French defence minister visits Beirut to inspect military aid ship 'Thunder'
The French military helicopter-carrier 'Thunder' has arrived in Beirut to help in the rescue and clean-up operations following last week's deadly blast, which destroyed much of the city's port. It coincides with a visit from the French Minister of Armed Forces, Florence Parly.
The French military vessel, Tonnerre (Thunder), carrying 350 military personnel and supplies arrived in Beirut on Thursday evening and was to unload its cargo on Friday.
An underwater de-mining patrol checked the area before allowing the ship to dock.
Beirut port and the immediate surrounding area was ravaged by two massive explosions on 4 August, which killed nearly 200 people and injured thousands more.
The blasts were caused by a supply 2,750 tons of ammonium nitrate which had been stored at the port for six years.
Several countries, including France have sent teams of rescue workers to assist Lebanese authorities as the complex clean-up continues.
The arrival of the military ship coincides with the visit of French Defence Minister Florence Parly who arrived on Thursday and will stay 24 hours in Lebanon to meet local officials.
Le Tonnerre, avec ses capacités massives, apportera de l'aide dans tous les secteurs : déblaiement, génie, hydrographie, soutien médical, aide alimentaire, reconstruction... pic.twitter.com/V6YsyDeh2o— Florence Parly (@florence_parly) August 13, 2020
She will also inspect the operations carried out by Thunder.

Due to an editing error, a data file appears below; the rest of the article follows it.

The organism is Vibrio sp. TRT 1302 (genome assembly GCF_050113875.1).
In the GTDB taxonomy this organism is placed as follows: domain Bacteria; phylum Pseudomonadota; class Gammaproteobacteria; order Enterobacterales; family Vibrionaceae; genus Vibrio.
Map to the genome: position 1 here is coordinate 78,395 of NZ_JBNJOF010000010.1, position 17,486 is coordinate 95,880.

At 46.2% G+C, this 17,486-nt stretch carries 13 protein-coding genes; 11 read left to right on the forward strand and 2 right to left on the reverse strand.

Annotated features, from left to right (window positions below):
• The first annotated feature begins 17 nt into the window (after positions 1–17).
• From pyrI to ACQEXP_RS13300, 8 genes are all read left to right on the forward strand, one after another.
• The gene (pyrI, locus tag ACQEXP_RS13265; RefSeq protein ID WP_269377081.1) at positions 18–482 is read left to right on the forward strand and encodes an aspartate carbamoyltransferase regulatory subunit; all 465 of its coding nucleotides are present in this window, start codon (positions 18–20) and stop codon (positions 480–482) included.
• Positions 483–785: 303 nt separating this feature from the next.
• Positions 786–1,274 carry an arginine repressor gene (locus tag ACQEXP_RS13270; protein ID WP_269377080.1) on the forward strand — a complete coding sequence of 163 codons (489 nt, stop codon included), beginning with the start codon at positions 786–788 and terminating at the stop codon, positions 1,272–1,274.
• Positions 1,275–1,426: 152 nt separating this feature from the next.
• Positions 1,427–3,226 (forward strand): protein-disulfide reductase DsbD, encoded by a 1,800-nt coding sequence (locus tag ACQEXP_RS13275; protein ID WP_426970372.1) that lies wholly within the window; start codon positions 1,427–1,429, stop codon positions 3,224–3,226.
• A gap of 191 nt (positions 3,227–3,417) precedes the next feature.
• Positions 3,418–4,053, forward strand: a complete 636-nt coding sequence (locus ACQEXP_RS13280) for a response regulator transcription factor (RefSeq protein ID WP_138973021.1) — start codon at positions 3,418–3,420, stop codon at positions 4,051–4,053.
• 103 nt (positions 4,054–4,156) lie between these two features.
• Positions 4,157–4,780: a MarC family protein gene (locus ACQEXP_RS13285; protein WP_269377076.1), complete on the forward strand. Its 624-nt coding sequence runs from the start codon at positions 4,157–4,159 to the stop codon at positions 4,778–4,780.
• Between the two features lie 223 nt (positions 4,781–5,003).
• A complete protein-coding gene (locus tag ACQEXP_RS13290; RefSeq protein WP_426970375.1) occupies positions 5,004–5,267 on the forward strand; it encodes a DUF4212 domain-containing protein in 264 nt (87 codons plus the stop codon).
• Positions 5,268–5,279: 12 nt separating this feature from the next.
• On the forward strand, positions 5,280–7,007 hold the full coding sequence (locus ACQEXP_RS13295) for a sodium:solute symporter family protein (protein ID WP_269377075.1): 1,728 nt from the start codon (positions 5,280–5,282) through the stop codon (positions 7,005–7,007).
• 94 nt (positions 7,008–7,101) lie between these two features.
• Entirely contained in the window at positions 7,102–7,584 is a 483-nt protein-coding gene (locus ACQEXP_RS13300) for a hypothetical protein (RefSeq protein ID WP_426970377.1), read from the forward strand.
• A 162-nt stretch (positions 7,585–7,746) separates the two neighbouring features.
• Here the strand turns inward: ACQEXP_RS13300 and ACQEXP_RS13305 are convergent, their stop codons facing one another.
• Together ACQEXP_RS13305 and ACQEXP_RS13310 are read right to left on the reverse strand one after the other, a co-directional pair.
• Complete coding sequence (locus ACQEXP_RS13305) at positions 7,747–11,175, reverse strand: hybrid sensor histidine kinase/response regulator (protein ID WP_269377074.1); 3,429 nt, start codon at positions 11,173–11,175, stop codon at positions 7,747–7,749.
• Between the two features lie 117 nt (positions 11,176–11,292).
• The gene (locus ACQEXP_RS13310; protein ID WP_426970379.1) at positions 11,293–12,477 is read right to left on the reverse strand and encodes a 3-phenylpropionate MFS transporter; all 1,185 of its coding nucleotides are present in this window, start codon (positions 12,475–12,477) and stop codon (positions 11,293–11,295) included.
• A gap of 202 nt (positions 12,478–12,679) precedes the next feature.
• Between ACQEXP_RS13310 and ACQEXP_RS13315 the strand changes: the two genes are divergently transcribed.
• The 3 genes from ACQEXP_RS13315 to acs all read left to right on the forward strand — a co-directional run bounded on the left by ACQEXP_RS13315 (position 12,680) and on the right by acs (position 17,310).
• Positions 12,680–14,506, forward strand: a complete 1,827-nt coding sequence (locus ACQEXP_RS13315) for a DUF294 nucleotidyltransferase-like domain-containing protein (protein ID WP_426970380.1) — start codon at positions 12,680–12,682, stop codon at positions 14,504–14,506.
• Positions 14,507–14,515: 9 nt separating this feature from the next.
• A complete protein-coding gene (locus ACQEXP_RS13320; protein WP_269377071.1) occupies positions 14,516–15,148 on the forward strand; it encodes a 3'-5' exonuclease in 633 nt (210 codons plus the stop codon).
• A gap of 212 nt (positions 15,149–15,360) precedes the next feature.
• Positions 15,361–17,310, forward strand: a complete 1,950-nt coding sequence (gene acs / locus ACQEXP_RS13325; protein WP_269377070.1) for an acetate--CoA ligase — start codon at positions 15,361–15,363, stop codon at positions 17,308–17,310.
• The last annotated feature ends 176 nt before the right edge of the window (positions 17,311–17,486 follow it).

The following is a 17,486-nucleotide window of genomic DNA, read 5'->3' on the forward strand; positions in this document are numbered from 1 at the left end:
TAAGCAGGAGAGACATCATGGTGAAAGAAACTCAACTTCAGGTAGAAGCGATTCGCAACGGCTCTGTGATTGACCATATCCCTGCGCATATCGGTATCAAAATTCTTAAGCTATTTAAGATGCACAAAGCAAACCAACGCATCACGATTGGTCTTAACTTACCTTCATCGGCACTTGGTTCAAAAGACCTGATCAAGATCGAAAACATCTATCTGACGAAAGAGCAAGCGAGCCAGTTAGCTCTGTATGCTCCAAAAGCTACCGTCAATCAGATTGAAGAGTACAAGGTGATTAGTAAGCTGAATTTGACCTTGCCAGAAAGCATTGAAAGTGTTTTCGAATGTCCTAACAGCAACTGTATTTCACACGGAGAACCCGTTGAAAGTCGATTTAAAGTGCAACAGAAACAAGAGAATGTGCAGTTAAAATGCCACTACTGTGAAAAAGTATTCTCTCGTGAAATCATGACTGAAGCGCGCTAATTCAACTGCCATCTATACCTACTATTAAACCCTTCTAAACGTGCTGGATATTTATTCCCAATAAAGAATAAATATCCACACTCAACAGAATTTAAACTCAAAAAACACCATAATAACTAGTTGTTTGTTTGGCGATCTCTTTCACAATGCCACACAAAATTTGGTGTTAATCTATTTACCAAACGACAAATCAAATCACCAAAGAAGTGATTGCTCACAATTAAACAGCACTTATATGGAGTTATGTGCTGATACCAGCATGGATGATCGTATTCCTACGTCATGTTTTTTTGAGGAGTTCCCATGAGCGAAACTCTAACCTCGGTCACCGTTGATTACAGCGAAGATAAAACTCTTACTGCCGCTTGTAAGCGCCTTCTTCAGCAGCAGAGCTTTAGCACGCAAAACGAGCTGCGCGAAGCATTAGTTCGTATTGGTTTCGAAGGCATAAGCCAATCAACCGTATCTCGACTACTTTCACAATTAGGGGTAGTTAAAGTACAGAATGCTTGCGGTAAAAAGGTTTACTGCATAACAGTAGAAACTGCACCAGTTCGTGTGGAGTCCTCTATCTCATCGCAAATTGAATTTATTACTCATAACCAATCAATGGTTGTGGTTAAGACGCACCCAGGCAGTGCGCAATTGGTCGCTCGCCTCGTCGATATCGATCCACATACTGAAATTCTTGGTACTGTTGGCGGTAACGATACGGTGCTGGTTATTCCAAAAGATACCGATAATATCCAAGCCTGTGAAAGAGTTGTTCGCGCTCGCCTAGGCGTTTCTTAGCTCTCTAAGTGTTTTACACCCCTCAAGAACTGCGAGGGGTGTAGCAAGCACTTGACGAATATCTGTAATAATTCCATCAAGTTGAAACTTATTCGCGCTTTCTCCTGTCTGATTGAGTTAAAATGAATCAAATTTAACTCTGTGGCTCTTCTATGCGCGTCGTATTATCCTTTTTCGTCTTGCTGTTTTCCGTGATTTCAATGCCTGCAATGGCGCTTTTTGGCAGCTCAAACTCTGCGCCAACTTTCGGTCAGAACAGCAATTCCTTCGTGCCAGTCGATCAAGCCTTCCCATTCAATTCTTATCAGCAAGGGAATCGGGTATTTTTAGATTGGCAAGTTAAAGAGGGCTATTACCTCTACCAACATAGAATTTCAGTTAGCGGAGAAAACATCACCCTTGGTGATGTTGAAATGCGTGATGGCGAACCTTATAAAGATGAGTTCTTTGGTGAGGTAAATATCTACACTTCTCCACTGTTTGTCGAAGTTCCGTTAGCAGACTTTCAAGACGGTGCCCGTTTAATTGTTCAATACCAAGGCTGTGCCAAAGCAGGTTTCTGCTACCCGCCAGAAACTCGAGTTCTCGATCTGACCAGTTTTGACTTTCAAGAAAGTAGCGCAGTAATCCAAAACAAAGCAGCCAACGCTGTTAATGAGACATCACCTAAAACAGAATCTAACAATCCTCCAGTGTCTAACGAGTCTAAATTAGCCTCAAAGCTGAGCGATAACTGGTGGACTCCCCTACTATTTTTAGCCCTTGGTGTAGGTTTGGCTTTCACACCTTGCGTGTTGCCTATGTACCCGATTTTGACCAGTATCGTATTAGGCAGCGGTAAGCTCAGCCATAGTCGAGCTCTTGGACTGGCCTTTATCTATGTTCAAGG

Military expert General Dominique Trinquant told France Info that Thunder is like a "Swiss Army knife" as it has multiple functions – serving during the peak of the Covid-19 crisis as a field hospital, for example.
Trinquant said the vessel was carrying fire trucks, among other items, as a donation to the Lebanese authorities whose vehicles were destroyed in the blasts.
Thunder also transported 75,000 army rations, large quantities of flour, since much of Beirut's reserves were destroyed in the blasts, as well as medical supplies, tools and building equipment such as plaster, glass, and cement.
Some 350 troops aboard are to assist with the clean-up of debris at the port, an task likely to take several weeks.
The Lebanese people welcomed the French president's intervention, but called for all aid to go directly to the people. They expressed anger over what they say is a corrupt political leadership.
The government of Prime Minister Hassan Dian resigned on Monday and will remain in a caretaker mode until a new cabinet is formed.
Anti-government street protests, which started last year, have intensified despite the government's resignation.
Daily newsletterReceive essential international news every morningSubscribe